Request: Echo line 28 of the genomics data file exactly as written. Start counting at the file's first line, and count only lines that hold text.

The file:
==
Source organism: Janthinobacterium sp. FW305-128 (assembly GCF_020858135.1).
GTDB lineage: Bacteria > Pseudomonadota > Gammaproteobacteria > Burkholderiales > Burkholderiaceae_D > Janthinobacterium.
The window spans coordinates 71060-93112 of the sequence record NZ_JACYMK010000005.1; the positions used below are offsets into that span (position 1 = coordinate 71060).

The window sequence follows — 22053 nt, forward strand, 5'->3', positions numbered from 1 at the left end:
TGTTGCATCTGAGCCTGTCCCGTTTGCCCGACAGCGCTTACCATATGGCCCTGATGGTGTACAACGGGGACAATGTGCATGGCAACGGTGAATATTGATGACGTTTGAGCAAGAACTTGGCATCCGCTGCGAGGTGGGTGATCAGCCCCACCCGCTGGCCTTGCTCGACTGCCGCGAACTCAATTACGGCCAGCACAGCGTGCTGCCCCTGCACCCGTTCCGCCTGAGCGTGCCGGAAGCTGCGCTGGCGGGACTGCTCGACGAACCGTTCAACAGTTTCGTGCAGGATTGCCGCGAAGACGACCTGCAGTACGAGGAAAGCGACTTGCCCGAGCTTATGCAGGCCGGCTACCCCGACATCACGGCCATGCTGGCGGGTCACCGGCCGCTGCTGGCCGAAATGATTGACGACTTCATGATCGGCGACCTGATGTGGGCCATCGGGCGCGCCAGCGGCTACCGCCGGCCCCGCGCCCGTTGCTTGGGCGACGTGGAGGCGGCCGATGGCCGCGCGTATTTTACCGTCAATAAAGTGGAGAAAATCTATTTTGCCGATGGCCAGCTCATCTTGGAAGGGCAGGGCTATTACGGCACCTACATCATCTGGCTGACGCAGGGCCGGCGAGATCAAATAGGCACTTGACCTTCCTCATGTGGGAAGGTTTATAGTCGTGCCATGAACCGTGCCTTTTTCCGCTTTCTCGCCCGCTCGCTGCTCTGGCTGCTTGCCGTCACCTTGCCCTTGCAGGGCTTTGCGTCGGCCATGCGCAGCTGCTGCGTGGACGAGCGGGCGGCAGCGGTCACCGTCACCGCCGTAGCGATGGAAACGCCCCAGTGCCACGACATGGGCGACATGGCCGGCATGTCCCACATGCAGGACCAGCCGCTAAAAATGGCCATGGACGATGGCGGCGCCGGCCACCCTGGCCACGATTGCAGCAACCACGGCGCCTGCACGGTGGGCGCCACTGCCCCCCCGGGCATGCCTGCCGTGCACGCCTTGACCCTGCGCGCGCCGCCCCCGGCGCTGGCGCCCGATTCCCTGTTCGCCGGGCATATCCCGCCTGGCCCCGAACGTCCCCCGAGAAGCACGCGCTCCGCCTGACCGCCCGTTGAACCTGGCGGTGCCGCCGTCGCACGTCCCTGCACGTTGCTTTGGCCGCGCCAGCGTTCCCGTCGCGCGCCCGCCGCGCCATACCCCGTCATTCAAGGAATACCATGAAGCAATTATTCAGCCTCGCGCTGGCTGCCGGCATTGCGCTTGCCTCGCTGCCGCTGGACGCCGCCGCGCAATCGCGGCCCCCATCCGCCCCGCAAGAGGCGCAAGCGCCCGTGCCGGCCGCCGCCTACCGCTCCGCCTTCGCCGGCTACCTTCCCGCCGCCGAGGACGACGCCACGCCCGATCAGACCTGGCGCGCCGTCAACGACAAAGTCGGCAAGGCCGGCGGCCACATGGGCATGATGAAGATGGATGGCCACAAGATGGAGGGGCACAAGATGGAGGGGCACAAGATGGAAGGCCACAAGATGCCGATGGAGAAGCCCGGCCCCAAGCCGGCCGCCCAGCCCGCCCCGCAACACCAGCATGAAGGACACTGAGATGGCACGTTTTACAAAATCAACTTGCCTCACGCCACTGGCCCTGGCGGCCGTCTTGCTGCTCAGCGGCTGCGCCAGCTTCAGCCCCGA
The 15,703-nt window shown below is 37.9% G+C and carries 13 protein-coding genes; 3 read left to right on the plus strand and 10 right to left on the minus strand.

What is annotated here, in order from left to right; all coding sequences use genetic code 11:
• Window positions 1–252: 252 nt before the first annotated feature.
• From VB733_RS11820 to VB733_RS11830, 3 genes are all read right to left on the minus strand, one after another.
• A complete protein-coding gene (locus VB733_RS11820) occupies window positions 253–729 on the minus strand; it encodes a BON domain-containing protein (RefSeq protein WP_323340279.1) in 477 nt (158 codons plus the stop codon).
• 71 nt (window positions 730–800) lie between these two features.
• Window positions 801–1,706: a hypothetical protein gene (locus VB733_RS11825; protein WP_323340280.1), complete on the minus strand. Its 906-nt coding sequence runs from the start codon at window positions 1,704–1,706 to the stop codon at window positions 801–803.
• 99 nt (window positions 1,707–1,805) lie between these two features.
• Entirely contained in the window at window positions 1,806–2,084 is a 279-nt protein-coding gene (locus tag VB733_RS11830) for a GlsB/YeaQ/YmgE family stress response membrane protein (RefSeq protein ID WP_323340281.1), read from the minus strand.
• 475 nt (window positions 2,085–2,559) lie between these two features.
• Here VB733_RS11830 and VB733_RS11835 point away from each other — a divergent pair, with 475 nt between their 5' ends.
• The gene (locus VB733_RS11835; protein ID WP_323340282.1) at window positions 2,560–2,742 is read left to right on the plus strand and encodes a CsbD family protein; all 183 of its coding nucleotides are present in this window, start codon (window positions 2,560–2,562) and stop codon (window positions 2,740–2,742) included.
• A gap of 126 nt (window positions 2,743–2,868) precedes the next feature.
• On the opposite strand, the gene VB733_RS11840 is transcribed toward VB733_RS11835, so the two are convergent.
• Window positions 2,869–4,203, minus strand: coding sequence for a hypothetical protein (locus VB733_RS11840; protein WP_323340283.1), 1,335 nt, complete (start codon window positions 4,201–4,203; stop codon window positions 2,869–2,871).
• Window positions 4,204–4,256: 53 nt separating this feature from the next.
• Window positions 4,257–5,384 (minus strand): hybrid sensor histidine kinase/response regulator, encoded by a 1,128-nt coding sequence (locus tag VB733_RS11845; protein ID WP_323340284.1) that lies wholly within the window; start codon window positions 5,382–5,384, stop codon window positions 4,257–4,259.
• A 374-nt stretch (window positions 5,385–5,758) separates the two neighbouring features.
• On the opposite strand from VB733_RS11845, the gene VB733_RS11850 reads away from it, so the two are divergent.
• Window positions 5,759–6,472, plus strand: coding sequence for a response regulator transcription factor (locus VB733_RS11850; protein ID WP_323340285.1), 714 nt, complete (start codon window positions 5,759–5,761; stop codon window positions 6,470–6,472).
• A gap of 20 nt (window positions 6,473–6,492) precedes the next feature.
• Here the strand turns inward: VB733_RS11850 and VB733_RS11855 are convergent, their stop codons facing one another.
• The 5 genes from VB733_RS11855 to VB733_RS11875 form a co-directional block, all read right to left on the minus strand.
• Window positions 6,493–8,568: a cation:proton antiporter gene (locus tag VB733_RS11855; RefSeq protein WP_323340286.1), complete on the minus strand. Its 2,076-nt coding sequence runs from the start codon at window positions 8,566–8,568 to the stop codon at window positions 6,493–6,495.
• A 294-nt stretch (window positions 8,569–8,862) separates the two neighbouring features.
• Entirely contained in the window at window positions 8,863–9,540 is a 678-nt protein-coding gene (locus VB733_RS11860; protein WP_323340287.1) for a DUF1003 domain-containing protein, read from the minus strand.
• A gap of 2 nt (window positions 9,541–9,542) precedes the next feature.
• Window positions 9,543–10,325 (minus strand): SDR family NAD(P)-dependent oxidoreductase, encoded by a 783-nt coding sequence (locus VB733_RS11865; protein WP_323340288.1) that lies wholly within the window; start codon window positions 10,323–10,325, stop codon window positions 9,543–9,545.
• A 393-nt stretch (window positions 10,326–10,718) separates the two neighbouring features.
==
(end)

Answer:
• The 5 genes from VB733_RS11855 to VB733_RS11875 form a co-directional block, all read right to left on the minus strand.